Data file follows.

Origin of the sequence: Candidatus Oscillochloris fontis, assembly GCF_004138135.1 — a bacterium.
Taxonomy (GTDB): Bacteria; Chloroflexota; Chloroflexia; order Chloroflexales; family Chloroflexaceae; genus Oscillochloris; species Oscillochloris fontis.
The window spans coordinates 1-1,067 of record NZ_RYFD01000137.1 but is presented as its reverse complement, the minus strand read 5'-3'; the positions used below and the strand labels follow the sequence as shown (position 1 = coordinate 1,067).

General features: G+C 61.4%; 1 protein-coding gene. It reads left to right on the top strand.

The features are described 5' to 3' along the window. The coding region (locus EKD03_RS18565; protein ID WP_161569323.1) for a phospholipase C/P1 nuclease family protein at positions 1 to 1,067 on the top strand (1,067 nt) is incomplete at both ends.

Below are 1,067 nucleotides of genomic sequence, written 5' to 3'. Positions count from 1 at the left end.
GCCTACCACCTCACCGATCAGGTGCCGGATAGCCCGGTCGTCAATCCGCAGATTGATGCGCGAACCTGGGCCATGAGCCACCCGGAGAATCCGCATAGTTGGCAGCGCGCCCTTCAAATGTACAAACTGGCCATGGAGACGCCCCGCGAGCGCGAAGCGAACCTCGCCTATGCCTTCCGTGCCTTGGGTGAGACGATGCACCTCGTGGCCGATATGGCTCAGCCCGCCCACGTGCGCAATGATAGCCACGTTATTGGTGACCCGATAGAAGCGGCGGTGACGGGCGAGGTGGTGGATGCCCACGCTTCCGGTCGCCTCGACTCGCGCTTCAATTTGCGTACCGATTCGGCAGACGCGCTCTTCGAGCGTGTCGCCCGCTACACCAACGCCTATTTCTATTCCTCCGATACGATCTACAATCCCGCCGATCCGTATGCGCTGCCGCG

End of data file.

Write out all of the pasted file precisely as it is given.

Origin of the sequence: Candidatus Oscillochloris fontis, assembly GCF_004138135.1 — a bacterium.
Taxonomy (GTDB): Bacteria; Chloroflexota; Chloroflexia; order Chloroflexales; family Chloroflexaceae; genus Oscillochloris; species Oscillochloris fontis.
The window spans coordinates 1-1,067 of record NZ_RYFD01000137.1 but is presented as its reverse complement, the minus strand read 5'-3'; the positions used below and the strand labels follow the sequence as shown (position 1 = coordinate 1,067).

General features: G+C 61.4%; 1 protein-coding gene. It reads left to right on the top strand.

The features are described 5' to 3' along the window. The coding region (locus EKD03_RS18565; protein ID WP_161569323.1) for a phospholipase C/P1 nuclease family protein at positions 1 to 1,067 on the top strand (1,067 nt) is incomplete at both ends.

Below are 1,067 nucleotides of genomic sequence, written 5' to 3'. Positions count from 1 at the left end.
GCCTACCACCTCACCGATCAGGTGCCGGATAGCCCGGTCGTCAATCCGCAGATTGATGCGCGAACCTGGGCCATGAGCCACCCGGAGAATCCGCATAGTTGGCAGCGCGCCCTTCAAATGTACAAACTGGCCATGGAGACGCCCCGCGAGCGCGAAGCGAACCTCGCCTATGCCTTCCGTGCCTTGGGTGAGACGATGCACCTCGTGGCCGATATGGCTCAGCCCGCCCACGTGCGCAATGATAGCCACGTTATTGGTGACCCGATAGAAGCGGCGGTGACGGGCGAGGTGGTGGATGCCCACGCTTCCGGTCGCCTCGACTCGCGCTTCAATTTGCGTACCGATTCGGCAGACGCGCTCTTCGAGCGTGTCGCCCGCTACACCAACGCCTATTTCTATTCCTCCGATACGATCTACAATCCCGCCGATCCGTATGCGCTGCCGCG